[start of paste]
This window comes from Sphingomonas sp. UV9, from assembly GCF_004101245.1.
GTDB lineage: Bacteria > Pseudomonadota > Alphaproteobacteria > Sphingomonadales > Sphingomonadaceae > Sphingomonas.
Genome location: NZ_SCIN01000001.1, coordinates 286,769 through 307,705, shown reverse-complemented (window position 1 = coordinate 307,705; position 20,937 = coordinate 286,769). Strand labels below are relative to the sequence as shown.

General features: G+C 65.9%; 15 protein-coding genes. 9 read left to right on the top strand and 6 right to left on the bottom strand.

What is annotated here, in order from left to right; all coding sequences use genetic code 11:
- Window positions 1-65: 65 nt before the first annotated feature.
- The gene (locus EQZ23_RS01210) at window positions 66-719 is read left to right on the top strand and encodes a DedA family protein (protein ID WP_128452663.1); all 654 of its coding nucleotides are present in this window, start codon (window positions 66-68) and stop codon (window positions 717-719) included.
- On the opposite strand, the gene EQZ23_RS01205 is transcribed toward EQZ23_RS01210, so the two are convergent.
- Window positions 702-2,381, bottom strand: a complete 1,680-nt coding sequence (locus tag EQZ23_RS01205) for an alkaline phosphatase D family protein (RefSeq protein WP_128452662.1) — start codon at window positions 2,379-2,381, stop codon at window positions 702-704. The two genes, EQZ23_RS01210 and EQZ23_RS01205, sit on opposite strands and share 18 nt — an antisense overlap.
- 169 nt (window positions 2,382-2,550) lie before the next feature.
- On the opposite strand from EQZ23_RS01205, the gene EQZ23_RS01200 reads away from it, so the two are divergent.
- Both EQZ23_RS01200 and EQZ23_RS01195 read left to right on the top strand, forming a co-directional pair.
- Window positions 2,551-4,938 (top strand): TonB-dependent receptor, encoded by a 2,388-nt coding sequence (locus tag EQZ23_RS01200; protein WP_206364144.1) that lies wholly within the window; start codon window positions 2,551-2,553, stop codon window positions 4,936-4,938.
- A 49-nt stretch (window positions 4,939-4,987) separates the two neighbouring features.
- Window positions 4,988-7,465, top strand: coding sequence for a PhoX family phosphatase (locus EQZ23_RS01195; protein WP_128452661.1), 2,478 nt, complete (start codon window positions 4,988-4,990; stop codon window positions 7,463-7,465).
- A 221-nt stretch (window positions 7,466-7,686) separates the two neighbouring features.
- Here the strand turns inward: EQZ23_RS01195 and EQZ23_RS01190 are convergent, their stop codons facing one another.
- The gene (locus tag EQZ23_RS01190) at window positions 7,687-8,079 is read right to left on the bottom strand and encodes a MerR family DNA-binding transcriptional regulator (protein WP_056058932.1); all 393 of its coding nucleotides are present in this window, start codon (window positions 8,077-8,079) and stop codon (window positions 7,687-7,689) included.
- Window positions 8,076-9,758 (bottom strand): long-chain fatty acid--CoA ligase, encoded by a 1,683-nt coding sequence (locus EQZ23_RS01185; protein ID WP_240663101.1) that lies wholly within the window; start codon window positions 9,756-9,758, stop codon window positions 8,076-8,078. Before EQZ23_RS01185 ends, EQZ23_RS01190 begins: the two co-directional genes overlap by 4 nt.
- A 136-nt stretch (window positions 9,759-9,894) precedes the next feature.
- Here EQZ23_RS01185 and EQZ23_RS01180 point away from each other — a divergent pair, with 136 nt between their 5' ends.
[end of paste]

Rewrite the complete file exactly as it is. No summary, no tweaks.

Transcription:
This window comes from Sphingomonas sp. UV9, from assembly GCF_004101245.1.
GTDB lineage: Bacteria > Pseudomonadota > Alphaproteobacteria > Sphingomonadales > Sphingomonadaceae > Sphingomonas.
Genome location: NZ_SCIN01000001.1, coordinates 286,769 through 307,705, shown reverse-complemented (window position 1 = coordinate 307,705; position 20,937 = coordinate 286,769). Strand labels below are relative to the sequence as shown.

General features: G+C 65.9%; 15 protein-coding genes. 9 read left to right on the top strand and 6 right to left on the bottom strand.

What is annotated here, in order from left to right; all coding sequences use genetic code 11:
- Window positions 1-65: 65 nt before the first annotated feature.
- The gene (locus EQZ23_RS01210) at window positions 66-719 is read left to right on the top strand and encodes a DedA family protein (protein ID WP_128452663.1); all 654 of its coding nucleotides are present in this window, start codon (window positions 66-68) and stop codon (window positions 717-719) included.
- On the opposite strand, the gene EQZ23_RS01205 is transcribed toward EQZ23_RS01210, so the two are convergent.
- Window positions 702-2,381, bottom strand: a complete 1,680-nt coding sequence (locus tag EQZ23_RS01205) for an alkaline phosphatase D family protein (RefSeq protein WP_128452662.1) — start codon at window positions 2,379-2,381, stop codon at window positions 702-704. The two genes, EQZ23_RS01210 and EQZ23_RS01205, sit on opposite strands and share 18 nt — an antisense overlap.
- 169 nt (window positions 2,382-2,550) lie before the next feature.
- On the opposite strand from EQZ23_RS01205, the gene EQZ23_RS01200 reads away from it, so the two are divergent.
- Both EQZ23_RS01200 and EQZ23_RS01195 read left to right on the top strand, forming a co-directional pair.
- Window positions 2,551-4,938 (top strand): TonB-dependent receptor, encoded by a 2,388-nt coding sequence (locus tag EQZ23_RS01200; protein WP_206364144.1) that lies wholly within the window; start codon window positions 2,551-2,553, stop codon window positions 4,936-4,938.
- A 49-nt stretch (window positions 4,939-4,987) separates the two neighbouring features.
- Window positions 4,988-7,465, top strand: coding sequence for a PhoX family phosphatase (locus EQZ23_RS01195; protein WP_128452661.1), 2,478 nt, complete (start codon window positions 4,988-4,990; stop codon window positions 7,463-7,465).
- A 221-nt stretch (window positions 7,466-7,686) separates the two neighbouring features.
- Here the strand turns inward: EQZ23_RS01195 and EQZ23_RS01190 are convergent, their stop codons facing one another.
- The gene (locus tag EQZ23_RS01190) at window positions 7,687-8,079 is read right to left on the bottom strand and encodes a MerR family DNA-binding transcriptional regulator (protein WP_056058932.1); all 393 of its coding nucleotides are present in this window, start codon (window positions 8,077-8,079) and stop codon (window positions 7,687-7,689) included.
- Window positions 8,076-9,758 (bottom strand): long-chain fatty acid--CoA ligase, encoded by a 1,683-nt coding sequence (locus EQZ23_RS01185; protein ID WP_240663101.1) that lies wholly within the window; start codon window positions 9,756-9,758, stop codon window positions 8,076-8,078. Before EQZ23_RS01185 ends, EQZ23_RS01190 begins: the two co-directional genes overlap by 4 nt.
- A 136-nt stretch (window positions 9,759-9,894) precedes the next feature.
- Here EQZ23_RS01185 and EQZ23_RS01180 point away from each other — a divergent pair, with 136 nt between their 5' ends.